I was recently contacted by Adam Waite who is the creator of a new card based RPG called Neon Sanctum. The Kickstarter for their game goes live Wednesday, March 18th, 2015 and he was gracious enough to provide a set of playtest cards to review the game. You can currently download the Early Access info on the game and playtest it for free. This Early Access download includes the rulebook, cards, an adventure book, and custom battle maps for the game.
So what is Neon Sanctum? Neon Sanctum is a roleplaying game that uses cards to represent a character’s skills, items, life, and everything else you’d put on a character sheet. The game shares many elements that you would find in a collectable card game, board game, war-game, or roleplaying game. By using cards, the players can learn all the relevant rules but the cards contain the basic information they need to play. Cards can be exchanged whenever the player wants a new game, character, or world.
The world of Neon Sanctum is a mix of a cyberpunk and post-apocalyptic setting. Humanity reveled in a golden age where technology abounded in the world and magic became a reality. The world appeared to be moving towards a utopia until it suffered a catastrophic event that left large portion of the world uninhabitable. This event left Dead Zones in the world, which would kill or warp those who entered them without warning. After this catastrophe subsided, mankind emerged from the ruins and began salvaging what they could to rebuild society.
As the Dead Zones faded and society began to re-establish itself, businesses that provided goods and services began to form again and grow. Many of these companies established their name by venturing out into the wastes and recovering technology of the old world. They brought this technology back to their communities which allowed both the community and business to grow. Some of these companies, Sovereign, Pantheon, and Chaodai have built themselves up into mega-corporations. These mega-corps provide their employees with impressive benefits, including healthcare, police, and fire services. Those not working for a mega-corp are left to fend for themselves.
The core mechanic of the game uses two ten-sided dice (2D10). The game master will set a difficulty for a task. The player rolls 2D10 and adds the results together to create a player score (PS). If the player score is equal to or more than the difficulty, then the action succeeds. An average difficulty score in the game for an average task is 11. There are also skill cards and items cards that come into play as well.
To use a skill card, a player must have it in their hand and have enough action points remaining to activate it. If the skill card requires an item card, they must also have that item card as well. Once they make sure their target is in range of their skill card, they play the skill card and activate its effects. The difficulty field will either state “automatic” or the player rolls 2D10 to resolve the task. Some of the skill cards provided in the playtest deck are Wounding Shot, Stitches, Stealth, Smoke Cloud, Repair, Reflection Projection, Flurry of Blows, Electrify, Charge, Calculate Trajectory, and many, many more. Some of the item cards provided in the playtest deck are Xiang Armour, S76 “Sabre” (Assault Rifle), Pugio 17 (Pistol), DRK 12 (Shotgun), Changdao-88 (Sniper Rifle), Medkit, Gauze, Artis (Chemistry Set), Ammo, and more.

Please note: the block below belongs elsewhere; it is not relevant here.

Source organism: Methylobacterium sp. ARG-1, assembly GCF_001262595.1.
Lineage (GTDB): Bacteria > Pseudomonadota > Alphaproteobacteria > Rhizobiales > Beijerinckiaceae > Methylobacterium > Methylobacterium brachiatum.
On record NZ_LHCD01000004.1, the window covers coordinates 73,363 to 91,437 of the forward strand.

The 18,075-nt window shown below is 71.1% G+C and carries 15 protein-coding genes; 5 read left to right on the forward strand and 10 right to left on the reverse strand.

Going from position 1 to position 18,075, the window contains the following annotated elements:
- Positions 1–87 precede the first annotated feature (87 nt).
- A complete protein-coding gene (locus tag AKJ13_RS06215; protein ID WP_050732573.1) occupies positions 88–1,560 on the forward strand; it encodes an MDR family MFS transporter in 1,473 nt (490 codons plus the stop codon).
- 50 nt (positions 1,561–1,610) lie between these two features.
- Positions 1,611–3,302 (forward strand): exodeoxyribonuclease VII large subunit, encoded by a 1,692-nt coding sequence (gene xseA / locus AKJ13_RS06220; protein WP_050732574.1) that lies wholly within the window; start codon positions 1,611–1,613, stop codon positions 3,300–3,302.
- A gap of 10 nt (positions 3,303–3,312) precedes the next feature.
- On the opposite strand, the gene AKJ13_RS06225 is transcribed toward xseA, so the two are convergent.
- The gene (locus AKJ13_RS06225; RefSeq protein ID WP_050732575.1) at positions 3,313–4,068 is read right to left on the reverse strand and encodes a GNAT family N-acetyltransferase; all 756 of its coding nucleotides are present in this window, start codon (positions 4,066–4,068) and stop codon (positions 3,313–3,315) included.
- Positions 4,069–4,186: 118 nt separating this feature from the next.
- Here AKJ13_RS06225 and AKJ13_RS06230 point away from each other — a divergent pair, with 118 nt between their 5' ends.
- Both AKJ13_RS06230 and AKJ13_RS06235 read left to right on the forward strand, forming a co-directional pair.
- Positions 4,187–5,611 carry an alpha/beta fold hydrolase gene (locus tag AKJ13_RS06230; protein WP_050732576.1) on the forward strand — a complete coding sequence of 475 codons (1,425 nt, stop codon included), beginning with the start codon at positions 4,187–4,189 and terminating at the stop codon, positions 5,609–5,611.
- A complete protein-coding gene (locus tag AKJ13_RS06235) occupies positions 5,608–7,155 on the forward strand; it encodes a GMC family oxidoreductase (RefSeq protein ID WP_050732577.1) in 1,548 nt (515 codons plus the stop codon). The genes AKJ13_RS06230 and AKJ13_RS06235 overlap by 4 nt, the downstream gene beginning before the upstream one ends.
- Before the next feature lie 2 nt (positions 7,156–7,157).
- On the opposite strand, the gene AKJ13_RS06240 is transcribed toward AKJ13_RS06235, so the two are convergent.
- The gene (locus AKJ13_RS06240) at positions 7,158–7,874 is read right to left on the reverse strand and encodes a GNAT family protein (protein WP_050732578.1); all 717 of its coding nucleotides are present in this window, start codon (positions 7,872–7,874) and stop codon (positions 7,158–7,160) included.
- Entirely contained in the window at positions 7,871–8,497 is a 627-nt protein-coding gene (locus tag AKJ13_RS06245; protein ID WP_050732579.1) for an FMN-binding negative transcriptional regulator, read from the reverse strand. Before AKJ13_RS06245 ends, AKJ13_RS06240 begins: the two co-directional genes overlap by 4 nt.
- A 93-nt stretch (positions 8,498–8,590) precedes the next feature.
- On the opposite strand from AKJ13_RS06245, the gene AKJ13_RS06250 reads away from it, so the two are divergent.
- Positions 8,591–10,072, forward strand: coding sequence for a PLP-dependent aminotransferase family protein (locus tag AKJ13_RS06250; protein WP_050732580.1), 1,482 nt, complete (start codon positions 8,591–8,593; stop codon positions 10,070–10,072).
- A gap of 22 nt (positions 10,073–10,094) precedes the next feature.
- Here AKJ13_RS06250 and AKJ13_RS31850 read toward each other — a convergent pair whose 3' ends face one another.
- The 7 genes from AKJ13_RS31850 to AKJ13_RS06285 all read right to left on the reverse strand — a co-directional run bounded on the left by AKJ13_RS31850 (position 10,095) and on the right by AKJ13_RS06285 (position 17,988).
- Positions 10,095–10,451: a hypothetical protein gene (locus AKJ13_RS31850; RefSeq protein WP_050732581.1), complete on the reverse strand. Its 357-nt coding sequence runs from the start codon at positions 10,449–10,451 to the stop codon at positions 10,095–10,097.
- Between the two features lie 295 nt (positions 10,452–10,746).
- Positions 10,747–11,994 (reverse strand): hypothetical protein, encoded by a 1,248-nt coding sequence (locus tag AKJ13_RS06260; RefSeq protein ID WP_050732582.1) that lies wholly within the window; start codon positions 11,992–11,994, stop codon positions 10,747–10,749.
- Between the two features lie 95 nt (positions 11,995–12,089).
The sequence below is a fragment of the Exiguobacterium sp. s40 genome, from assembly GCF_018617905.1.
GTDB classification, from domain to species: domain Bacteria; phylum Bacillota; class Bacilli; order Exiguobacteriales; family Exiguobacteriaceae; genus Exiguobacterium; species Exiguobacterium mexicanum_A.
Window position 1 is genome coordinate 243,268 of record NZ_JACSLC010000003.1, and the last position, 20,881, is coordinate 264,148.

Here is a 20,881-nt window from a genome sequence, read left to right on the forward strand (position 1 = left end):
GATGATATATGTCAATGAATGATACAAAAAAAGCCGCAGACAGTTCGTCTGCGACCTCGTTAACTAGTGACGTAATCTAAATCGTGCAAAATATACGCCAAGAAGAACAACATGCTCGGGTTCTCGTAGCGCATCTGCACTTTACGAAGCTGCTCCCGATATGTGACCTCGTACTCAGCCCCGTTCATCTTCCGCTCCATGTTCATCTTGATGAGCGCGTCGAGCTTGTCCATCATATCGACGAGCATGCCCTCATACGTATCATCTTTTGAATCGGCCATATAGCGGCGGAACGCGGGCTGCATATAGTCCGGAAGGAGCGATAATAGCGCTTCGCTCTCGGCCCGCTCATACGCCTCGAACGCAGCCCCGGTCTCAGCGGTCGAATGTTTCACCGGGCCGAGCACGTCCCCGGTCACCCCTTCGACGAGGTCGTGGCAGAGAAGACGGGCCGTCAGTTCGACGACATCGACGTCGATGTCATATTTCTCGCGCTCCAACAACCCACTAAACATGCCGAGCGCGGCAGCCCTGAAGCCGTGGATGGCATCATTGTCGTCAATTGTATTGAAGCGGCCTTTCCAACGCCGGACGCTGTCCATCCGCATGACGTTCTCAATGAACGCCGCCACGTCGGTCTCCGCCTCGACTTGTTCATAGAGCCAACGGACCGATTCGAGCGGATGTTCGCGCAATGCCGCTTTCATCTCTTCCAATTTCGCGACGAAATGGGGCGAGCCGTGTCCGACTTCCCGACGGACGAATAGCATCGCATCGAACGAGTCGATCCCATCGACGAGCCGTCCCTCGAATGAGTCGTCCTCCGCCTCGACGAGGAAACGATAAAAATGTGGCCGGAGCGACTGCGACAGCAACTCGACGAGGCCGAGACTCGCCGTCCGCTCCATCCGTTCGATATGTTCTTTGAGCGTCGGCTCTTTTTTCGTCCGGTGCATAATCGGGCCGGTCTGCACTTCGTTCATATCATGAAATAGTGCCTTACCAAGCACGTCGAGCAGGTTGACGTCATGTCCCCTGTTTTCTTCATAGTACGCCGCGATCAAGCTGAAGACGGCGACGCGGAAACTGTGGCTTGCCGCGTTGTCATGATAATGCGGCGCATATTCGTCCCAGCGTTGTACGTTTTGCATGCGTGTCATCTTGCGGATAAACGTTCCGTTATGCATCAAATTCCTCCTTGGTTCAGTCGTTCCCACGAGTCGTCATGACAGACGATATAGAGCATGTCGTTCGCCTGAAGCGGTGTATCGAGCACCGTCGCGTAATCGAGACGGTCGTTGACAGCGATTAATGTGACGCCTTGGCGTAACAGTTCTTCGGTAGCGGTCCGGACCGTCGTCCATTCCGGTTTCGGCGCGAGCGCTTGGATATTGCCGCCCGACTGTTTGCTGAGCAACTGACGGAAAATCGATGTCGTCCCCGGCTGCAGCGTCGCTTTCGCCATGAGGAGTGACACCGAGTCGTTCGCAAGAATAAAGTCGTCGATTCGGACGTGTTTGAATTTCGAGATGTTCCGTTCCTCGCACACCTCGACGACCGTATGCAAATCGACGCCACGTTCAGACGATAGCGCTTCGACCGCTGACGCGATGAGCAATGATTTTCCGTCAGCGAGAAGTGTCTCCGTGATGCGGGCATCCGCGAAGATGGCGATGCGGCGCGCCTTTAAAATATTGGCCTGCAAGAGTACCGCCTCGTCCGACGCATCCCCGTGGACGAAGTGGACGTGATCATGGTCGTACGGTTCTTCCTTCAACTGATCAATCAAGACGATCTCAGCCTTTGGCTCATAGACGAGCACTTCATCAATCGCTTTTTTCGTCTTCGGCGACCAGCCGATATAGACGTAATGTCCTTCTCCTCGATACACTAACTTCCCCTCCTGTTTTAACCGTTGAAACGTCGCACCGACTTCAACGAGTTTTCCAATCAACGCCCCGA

In addition to the item and skill cards, there is also a card for the player that represents their “character sheet”, for lack of a better term. But there are also non-player character cards that have all the information the game master needs for his NPCs in the game. Some of the NPCs provided in the playtest deck are a Thug, Support Drone, Rogue, Ogre, Mechanic, Gunman, Guard, Demoman, Command Drone, and Attack Drone.
The game comes with premade characters, a tutorial, and premade adventures for the game master to run. The character creation system uses allows the player to select skill points, skill cards, traits, flaws, mutations, cybernetics, and starting items for their character. There is also an arena setup designed for four players where they can create new characters and pit them against waves of enemies and attempt to defeat them. This allows players to quickly create new characters and test them out.
Overall, I found the game to be unique and enjoyable. They’ve provided everything you need to play the game, including the rulebook, cards, character tokens, maps, as well as premade characters and adventures. The game mechanics are crunchy enough to satisfy the mechanical gamer in me, but light enough to where it didn’t take too long for me to figure out the basic concepts for the rule set. I like the fact that the game utilizes both cards AND dice, neglecting to do away with dice like some newer card-based RPGs are starting to do. Retaining the dice still gives me that pen-and-paper RPG feel, but the cards add a little bit of a board game feel to the game for me.
Some of the things I’d like to see for the completed version of the game and future expansions are more skill cards, items cards, and NPC cards. You can never have enough! I’d love to see expanded information on the world as well, including geographical points of interest, expanded information about the mega-corporations and their major arms, and more information on what life is like living in Neon Sanctum. The game is a solid beta product though and hopefully a fully funded Kickstarter will allow them to take the game to the next level.
The Neon Sanctum Kickstarter begins on Wednesday, March 18th, 2015. If you like cyberpunk or post-apocalyptic games, check out both their Kickstarter page and their website to get deeper preview of the game. Like I said, you can even playtest the game for free by downloading the free Early Access version of the game. That means you can try it before you back it!